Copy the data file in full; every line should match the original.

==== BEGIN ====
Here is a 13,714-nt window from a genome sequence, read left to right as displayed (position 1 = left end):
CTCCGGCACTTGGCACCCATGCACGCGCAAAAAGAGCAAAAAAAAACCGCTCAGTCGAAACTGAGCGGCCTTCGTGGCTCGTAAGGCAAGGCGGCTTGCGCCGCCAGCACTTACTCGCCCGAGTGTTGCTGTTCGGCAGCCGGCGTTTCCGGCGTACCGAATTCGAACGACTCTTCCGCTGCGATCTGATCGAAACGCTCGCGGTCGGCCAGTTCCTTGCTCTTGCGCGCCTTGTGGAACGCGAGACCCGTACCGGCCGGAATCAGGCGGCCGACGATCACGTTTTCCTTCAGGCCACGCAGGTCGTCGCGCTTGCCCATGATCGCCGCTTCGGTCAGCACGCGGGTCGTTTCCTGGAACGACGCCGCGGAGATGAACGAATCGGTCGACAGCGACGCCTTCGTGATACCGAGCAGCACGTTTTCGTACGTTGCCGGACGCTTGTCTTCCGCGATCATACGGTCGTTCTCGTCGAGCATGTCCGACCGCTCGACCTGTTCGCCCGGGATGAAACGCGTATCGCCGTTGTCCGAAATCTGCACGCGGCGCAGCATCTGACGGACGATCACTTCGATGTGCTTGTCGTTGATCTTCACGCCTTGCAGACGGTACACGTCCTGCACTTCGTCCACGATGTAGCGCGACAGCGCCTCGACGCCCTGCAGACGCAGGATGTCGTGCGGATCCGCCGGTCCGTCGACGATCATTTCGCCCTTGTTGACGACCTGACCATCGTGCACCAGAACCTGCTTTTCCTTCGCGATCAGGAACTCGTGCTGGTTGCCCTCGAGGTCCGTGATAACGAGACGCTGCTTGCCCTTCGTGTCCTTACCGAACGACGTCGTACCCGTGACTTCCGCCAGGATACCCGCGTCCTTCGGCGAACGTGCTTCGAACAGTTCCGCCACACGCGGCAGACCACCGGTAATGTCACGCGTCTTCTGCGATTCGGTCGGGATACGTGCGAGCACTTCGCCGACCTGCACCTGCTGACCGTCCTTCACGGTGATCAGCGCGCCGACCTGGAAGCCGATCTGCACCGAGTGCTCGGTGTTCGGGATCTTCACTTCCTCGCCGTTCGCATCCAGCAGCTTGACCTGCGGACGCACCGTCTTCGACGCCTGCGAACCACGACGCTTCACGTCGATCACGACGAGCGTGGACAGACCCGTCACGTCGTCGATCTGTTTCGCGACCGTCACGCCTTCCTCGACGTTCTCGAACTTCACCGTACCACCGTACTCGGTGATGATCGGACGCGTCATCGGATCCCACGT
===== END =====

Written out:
Here is a 13,714-nt window from a genome sequence, read left to right as displayed (position 1 = left end):
CTCCGGCACTTGGCACCCATGCACGCGCAAAAAGAGCAAAAAAAAACCGCTCAGTCGAAACTGAGCGGCCTTCGTGGCTCGTAAGGCAAGGCGGCTTGCGCCGCCAGCACTTACTCGCCCGAGTGTTGCTGTTCGGCAGCCGGCGTTTCCGGCGTACCGAATTCGAACGACTCTTCCGCTGCGATCTGATCGAAACGCTCGCGGTCGGCCAGTTCCTTGCTCTTGCGCGCCTTGTGGAACGCGAGACCCGTACCGGCCGGAATCAGGCGGCCGACGATCACGTTTTCCTTCAGGCCACGCAGGTCGTCGCGCTTGCCCATGATCGCCGCTTCGGTCAGCACGCGGGTCGTTTCCTGGAACGACGCCGCGGAGATGAACGAATCGGTCGACAGCGACGCCTTCGTGATACCGAGCAGCACGTTTTCGTACGTTGCCGGACGCTTGTCTTCCGCGATCATACGGTCGTTCTCGTCGAGCATGTCCGACCGCTCGACCTGTTCGCCCGGGATGAAACGCGTATCGCCGTTGTCCGAAATCTGCACGCGGCGCAGCATCTGACGGACGATCACTTCGATGTGCTTGTCGTTGATCTTCACGCCTTGCAGACGGTACACGTCCTGCACTTCGTCCACGATGTAGCGCGACAGCGCCTCGACGCCCTGCAGACGCAGGATGTCGTGCGGATCCGCCGGTCCGTCGACGATCATTTCGCCCTTGTTGACGACCTGACCATCGTGCACCAGAACCTGCTTTTCCTTCGCGATCAGGAACTCGTGCTGGTTGCCCTCGAGGTCCGTGATAACGAGACGCTGCTTGCCCTTCGTGTCCTTACCGAACGACGTCGTACCCGTGACTTCCGCCAGGATACCCGCGTCCTTCGGCGAACGTGCTTCGAACAGTTCCGCCACACGCGGCAGACCACCGGTAATGTCACGCGTCTTCTGCGATTCGGTCGGGATACGTGCGAGCACTTCGCCGACCTGCACCTGCTGACCGTCCTTCACGGTGATCAGCGCGCCGACCTGGAAGCCGATCTGCACCGAGTGCTCGGTGTTCGGGATCTTCACTTCCTCGCCGTTCGCATCCAGCAGCTTGACCTGCGGACGCACCGTCTTCGACGCCTGCGAACCACGACGCTTCACGTCGATCACGACGAGCGTGGACAGACCCGTCACGTCGTCGATCTGTTTCGCGACCGTCACGCCTTCCTCGACGTTCTCGAACTTCACCGTACCACCGTACTCGGTGATGATCGGACGCGTCATCGGATCCCACGT